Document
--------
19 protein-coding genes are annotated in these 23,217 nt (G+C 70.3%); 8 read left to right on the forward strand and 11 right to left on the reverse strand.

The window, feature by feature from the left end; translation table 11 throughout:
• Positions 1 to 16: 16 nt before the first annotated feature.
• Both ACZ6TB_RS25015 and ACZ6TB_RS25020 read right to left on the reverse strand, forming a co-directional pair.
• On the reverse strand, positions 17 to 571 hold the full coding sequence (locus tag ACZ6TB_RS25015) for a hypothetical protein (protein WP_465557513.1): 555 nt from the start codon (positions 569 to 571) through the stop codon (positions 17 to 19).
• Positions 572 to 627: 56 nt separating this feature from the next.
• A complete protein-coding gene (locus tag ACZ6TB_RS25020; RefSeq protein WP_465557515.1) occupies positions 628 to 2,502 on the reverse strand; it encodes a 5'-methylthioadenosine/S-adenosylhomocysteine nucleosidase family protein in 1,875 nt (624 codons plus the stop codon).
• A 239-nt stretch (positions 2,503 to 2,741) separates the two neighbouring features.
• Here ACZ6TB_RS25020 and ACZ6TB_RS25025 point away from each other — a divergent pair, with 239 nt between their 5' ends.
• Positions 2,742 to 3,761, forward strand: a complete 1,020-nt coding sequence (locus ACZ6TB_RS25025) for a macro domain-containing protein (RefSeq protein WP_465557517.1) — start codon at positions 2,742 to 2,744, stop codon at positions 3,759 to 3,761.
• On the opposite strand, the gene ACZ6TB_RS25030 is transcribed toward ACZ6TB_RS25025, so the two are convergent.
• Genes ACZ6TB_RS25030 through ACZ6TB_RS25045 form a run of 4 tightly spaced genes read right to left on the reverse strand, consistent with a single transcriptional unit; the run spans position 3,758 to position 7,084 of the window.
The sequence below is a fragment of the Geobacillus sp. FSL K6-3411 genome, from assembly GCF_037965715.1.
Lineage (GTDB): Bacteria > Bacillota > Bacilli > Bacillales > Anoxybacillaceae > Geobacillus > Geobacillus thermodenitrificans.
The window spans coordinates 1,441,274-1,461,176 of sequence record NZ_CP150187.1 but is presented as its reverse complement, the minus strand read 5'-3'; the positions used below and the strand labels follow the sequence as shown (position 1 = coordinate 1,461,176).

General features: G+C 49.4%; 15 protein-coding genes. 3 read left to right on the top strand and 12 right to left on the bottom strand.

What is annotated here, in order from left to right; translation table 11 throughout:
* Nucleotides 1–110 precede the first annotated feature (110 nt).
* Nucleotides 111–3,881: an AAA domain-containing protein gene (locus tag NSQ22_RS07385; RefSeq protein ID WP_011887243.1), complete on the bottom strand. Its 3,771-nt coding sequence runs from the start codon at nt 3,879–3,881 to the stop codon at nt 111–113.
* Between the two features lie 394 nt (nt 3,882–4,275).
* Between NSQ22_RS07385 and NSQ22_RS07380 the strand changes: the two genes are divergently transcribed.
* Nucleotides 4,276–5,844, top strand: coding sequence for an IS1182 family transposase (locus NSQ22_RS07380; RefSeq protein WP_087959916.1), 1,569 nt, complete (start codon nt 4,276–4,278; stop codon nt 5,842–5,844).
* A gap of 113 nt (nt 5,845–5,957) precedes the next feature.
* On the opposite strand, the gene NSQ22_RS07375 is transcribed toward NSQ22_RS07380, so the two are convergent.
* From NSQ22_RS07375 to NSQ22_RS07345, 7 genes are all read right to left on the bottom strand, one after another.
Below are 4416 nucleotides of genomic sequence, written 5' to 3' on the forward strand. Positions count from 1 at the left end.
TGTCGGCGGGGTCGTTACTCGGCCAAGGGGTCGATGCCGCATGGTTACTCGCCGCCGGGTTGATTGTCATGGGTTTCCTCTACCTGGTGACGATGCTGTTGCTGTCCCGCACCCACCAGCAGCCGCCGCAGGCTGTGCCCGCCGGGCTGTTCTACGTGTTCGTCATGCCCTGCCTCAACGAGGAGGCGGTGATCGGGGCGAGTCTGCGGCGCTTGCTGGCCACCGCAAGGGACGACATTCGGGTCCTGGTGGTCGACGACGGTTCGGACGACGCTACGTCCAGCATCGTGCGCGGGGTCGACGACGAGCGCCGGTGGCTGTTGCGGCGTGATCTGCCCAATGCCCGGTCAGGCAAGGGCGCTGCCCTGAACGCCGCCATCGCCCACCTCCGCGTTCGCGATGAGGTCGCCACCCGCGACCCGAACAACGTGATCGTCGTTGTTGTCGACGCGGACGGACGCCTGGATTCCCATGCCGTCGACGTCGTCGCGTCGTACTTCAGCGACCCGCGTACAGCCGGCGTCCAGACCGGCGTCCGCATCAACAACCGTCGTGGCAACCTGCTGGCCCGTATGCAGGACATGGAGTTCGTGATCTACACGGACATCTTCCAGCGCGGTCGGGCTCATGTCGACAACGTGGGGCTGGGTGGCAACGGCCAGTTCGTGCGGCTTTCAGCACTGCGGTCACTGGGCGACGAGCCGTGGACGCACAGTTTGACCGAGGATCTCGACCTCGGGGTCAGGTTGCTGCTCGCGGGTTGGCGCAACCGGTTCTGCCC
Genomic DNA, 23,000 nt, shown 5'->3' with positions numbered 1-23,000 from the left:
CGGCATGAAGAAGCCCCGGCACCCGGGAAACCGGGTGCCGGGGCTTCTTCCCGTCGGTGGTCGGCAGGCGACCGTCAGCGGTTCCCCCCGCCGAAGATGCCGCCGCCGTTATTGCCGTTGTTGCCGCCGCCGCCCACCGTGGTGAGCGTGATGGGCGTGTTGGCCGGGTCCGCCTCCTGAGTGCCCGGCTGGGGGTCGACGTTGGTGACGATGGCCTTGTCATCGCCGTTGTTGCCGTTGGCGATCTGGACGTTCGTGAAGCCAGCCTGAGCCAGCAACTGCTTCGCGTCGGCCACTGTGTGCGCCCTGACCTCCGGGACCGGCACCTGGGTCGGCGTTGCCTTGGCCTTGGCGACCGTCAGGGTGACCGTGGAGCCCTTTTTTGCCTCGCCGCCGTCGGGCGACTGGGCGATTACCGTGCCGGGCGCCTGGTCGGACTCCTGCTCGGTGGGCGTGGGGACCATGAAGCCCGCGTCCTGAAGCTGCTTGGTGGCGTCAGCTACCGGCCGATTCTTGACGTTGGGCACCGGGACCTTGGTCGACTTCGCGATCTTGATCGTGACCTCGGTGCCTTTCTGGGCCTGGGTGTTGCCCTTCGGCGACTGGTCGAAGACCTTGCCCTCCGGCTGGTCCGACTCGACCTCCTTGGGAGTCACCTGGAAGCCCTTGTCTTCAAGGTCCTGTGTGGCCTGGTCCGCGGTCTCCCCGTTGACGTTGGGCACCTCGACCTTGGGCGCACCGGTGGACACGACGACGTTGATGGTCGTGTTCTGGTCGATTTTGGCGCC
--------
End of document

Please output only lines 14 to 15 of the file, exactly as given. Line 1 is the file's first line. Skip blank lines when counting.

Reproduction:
Lineage (GTDB): Bacteria > Bacillota > Bacilli > Bacillales > Anoxybacillaceae > Geobacillus > Geobacillus thermodenitrificans.
The window spans coordinates 1,441,274-1,461,176 of sequence record NZ_CP150187.1 but is presented as its reverse complement, the minus strand read 5'-3'; the positions used below and the strand labels follow the sequence as shown (position 1 = coordinate 1,461,176).